By Chuck Griffin
So, we’ve talked about what it means to gather ourselves in search of God, and we’ve talked about how God is consistently present through Scripture. What is an appropriate response to God’s presence?
A celebration! The third part of worship is like a thank-you, praise-you party thrown for God, where we declare the Creator, Redeemer and Sustainer to be worthy of honor.
Again, it’s one of those reasons I like to put the declaration of God’s word up front as much as possible in a worship service. I think a lot of people struggle with worship because we don’t spend enough time rejoicing, and it’s hard to celebrate until we’ve really heard from God. When we fail to celebrate in worship, we miss out on the joy of being Christian, a joy available to us regardless of our circumstances.
I know—we may not always feel like rejoicing. We may have entered worship thinking about being poor, sick or lonely. We may be broken by our sins or feeling victimized by the sins of others. Those aren’t ideal situations, but our current circumstances brighten considerably when we put them in the light of what God has done for us through Jesus Christ.
You see such celebratory worship in the Old Testament. One example would be the story in 1 Chronicles 16:1-6, when David returned the Ark of the Covenant to Jerusalem. And before these more formal acts, there were exuberant acts on the way to Jerusalem: sacrifices, singing, dancing and music.
Celebratory worship continues in the New Testament, particularly after the victorious nature of Christ’s work on the cross is made clear in the resurrection. We’re told in Colossians 3:16-17, “Let the word of Christ dwell in you richly; teach and admonish one another in all wisdom; and with gratitude in your hearts sing psalms, hymns and spiritual songs to God. And whatever you do, in word or deed, do everything in the name of the Lord Jesus, giving thanks to God the Father through him.”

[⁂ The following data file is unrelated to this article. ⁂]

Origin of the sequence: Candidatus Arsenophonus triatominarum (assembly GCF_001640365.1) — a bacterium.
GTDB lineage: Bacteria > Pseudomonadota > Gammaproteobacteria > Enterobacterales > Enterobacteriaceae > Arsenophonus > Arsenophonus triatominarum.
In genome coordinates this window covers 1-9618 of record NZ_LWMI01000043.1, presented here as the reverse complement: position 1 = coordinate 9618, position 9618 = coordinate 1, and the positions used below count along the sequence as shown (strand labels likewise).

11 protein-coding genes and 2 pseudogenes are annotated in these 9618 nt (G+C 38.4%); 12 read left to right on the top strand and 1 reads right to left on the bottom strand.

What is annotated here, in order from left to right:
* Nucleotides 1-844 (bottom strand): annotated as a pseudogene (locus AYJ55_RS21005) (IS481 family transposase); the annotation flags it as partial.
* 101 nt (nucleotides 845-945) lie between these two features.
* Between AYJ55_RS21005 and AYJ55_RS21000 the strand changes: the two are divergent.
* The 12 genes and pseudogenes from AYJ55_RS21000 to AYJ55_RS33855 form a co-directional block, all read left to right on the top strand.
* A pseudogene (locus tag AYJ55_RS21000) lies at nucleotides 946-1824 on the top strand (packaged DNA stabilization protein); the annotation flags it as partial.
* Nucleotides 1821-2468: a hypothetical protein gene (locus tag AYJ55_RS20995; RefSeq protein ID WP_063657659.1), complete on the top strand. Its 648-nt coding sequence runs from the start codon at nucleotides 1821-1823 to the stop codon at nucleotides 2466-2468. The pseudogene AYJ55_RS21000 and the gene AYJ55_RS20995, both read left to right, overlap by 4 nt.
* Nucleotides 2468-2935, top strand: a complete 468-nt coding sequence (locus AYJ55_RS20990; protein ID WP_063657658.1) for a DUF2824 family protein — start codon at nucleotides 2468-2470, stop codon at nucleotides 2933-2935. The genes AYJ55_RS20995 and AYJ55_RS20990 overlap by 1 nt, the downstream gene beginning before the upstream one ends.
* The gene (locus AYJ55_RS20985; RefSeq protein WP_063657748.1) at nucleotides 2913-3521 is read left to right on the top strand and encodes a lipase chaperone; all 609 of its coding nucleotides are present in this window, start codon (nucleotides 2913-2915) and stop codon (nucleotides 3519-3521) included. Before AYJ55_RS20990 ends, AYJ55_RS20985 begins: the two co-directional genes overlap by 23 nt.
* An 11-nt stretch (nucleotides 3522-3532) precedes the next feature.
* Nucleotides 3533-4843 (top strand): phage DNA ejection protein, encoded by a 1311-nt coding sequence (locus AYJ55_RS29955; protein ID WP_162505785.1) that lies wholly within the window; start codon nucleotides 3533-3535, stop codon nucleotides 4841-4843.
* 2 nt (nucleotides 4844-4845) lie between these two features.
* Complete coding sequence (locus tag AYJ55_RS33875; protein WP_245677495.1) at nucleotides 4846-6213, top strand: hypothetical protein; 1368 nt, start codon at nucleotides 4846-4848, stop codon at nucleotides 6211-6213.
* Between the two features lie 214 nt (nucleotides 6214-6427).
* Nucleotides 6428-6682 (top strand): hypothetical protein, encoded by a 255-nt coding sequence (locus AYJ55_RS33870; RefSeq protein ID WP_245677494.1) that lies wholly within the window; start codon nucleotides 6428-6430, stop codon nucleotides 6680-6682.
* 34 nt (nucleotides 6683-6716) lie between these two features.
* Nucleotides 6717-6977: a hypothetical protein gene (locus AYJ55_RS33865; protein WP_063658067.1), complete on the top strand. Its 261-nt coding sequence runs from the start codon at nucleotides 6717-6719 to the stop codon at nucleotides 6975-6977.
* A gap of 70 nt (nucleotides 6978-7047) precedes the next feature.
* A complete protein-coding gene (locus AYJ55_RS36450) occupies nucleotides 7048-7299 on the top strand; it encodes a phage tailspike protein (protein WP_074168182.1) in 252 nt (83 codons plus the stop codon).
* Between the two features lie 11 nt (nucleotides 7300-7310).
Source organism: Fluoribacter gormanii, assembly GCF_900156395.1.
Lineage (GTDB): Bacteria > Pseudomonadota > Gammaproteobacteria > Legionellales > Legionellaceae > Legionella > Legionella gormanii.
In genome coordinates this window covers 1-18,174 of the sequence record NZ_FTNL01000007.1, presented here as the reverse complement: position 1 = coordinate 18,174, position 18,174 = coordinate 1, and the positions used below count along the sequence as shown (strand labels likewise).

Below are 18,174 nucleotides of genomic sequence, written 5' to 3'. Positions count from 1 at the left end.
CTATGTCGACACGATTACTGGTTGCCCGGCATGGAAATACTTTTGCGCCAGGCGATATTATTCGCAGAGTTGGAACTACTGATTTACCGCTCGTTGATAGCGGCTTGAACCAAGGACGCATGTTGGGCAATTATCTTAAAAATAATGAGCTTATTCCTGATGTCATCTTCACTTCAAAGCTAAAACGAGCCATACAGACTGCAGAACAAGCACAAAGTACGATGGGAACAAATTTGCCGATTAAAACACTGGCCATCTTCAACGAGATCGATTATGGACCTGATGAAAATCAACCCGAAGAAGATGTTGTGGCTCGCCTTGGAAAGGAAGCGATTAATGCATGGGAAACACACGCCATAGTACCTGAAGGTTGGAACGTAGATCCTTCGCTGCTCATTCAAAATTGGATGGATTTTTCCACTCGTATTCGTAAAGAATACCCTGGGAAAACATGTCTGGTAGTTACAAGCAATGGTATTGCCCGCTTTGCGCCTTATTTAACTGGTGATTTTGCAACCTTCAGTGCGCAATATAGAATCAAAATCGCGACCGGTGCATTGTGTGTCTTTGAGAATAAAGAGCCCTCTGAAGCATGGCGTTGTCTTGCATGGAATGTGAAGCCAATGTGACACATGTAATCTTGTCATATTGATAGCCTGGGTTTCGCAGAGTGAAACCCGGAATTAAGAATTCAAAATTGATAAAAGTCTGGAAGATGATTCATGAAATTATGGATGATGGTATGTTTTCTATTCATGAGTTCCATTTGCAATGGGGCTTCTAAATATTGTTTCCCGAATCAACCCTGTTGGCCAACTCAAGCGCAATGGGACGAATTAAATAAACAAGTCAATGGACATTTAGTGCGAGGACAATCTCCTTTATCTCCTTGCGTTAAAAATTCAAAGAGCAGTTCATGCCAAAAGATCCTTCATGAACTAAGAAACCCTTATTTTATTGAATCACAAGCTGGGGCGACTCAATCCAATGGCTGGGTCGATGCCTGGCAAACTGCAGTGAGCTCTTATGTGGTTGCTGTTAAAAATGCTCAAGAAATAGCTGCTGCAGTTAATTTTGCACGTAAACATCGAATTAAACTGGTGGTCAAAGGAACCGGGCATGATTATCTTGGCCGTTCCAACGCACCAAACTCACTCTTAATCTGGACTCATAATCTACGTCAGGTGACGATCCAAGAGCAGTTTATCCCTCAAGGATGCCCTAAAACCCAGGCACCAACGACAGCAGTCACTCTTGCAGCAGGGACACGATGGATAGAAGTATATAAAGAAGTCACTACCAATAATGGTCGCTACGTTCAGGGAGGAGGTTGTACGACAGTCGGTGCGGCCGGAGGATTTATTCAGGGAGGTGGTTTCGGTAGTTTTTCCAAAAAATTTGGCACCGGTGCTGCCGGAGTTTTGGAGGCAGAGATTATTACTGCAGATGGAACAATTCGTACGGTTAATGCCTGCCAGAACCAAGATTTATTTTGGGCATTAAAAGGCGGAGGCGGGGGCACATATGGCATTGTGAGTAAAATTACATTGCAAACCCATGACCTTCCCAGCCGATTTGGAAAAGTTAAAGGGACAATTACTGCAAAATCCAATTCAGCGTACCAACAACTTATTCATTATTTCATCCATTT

God’s word begets gratitude, and with gratitude in our hearts, we sing and direct our celebration toward our audience, God.
I know not everyone rejoices and celebrates in the same way, just as people will enjoy a party in different ways. I’ve always been more of a wallflower at a party. That doesn’t mean I don’t enjoy parties; it just means I’m not necessarily going to put a lampshade on my head.
You may be a fairly laid-back, reserved person in worship. A lot of people feel awkward jumping up and shouting “Amen!” while holding their hands up in the air. Thank God for the worshipers who do such things; they are a great help to worship in general.
If you’re reserved in nature, ask yourself this: Am I celebrating? Does that joy regarding Christ’s gift wash over my soul, at least as a quiet, tender experience?
Do I let the music take me back to the revelation of God I’ve just heard, connecting my emotions to my logic? Do I understand the prayers we lift up corporately are an open door to heaven? When I come to the table for communion, am I expecting to meet the one who will feed me for all eternity?
God calls you to such celebratory experiences whenever you stand before him in worship.
Lord, our loss of exuberant celebration is perhaps the greatest denial we suffer right now. Help us to better celebrate you in our private time and family time, and assure us of our return to a celebratory congregation soon. Amen.